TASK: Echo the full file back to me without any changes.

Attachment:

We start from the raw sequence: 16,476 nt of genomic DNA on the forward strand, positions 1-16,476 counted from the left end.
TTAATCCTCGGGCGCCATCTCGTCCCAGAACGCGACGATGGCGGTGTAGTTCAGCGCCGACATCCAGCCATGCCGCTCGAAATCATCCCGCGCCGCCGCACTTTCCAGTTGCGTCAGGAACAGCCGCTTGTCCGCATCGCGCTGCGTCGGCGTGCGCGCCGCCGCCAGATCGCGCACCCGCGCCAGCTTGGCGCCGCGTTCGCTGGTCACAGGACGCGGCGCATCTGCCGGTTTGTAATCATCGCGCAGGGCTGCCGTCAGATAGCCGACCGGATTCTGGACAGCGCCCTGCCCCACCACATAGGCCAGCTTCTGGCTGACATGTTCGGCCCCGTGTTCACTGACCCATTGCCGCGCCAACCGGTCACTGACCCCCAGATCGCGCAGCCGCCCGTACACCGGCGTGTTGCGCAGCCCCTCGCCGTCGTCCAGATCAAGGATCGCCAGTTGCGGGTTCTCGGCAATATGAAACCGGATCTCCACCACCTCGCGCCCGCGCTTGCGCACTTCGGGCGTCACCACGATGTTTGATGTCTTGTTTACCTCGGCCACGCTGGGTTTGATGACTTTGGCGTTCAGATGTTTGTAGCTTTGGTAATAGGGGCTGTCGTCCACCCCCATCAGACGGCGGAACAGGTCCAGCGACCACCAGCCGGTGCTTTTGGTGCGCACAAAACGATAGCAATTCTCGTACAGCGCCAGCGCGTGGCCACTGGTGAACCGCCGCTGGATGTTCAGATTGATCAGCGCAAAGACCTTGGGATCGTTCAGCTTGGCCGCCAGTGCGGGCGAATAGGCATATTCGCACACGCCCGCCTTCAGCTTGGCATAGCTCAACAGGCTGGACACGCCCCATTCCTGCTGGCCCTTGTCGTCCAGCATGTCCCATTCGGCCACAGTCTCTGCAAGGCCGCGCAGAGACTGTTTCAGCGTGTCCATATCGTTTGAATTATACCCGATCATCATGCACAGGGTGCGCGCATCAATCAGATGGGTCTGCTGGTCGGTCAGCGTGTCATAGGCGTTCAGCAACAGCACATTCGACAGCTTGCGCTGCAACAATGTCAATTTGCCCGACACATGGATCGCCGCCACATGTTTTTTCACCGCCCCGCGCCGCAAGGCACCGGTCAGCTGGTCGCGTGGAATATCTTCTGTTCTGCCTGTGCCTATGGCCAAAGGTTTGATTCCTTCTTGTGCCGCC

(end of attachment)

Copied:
We start from the raw sequence: 16,476 nt of genomic DNA on the forward strand, positions 1-16,476 counted from the left end.
TTAATCCTCGGGCGCCATCTCGTCCCAGAACGCGACGATGGCGGTGTAGTTCAGCGCCGACATCCAGCCATGCCGCTCGAAATCATCCCGCGCCGCCGCACTTTCCAGTTGCGTCAGGAACAGCCGCTTGTCCGCATCGCGCTGCGTCGGCGTGCGCGCCGCCGCCAGATCGCGCACCCGCGCCAGCTTGGCGCCGCGTTCGCTGGTCACAGGACGCGGCGCATCTGCCGGTTTGTAATCATCGCGCAGGGCTGCCGTCAGATAGCCGACCGGATTCTGGACAGCGCCCTGCCCCACCACATAGGCCAGCTTCTGGCTGACATGTTCGGCCCCGTGTTCACTGACCCATTGCCGCGCCAACCGGTCACTGACCCCCAGATCGCGCAGCCGCCCGTACACCGGCGTGTTGCGCAGCCCCTCGCCGTCGTCCAGATCAAGGATCGCCAGTTGCGGGTTCTCGGCAATATGAAACCGGATCTCCACCACCTCGCGCCCGCGCTTGCGCACTTCGGGCGTCACCACGATGTTTGATGTCTTGTTTACCTCGGCCACGCTGGGTTTGATGACTTTGGCGTTCAGATGTTTGTAGCTTTGGTAATAGGGGCTGTCGTCCACCCCCATCAGACGGCGGAACAGGTCCAGCGACCACCAGCCGGTGCTTTTGGTGCGCACAAAACGATAGCAATTCTCGTACAGCGCCAGCGCGTGGCCACTGGTGAACCGCCGCTGGATGTTCAGATTGATCAGCGCAAAGACCTTGGGATCGTTCAGCTTGGCCGCCAGTGCGGGCGAATAGGCATATTCGCACACGCCCGCCTTCAGCTTGGCATAGCTCAACAGGCTGGACACGCCCCATTCCTGCTGGCCCTTGTCGTCCAGCATGTCCCATTCGGCCACAGTCTCTGCAAGGCCGCGCAGAGACTGTTTCAGCGTGTCCATATCGTTTGAATTATACCCGATCATCATGCACAGGGTGCGCGCATCAATCAGATGGGTCTGCTGGTCGGTCAGCGTGTCATAGGCGTTCAGCAACAGCACATTCGACAGCTTGCGCTGCAACAATGTCAATTTGCCCGACACATGGATCGCCGCCACATGTTTTTTCACCGCCCCGCGCCGCAAGGCACCGGTCAGCTGGTCGCGTGGAATATCTTCTGTTCTGCCTGTGCCTATGGCCAAAGGTTTGATTCCTTCTTGTGCCGCC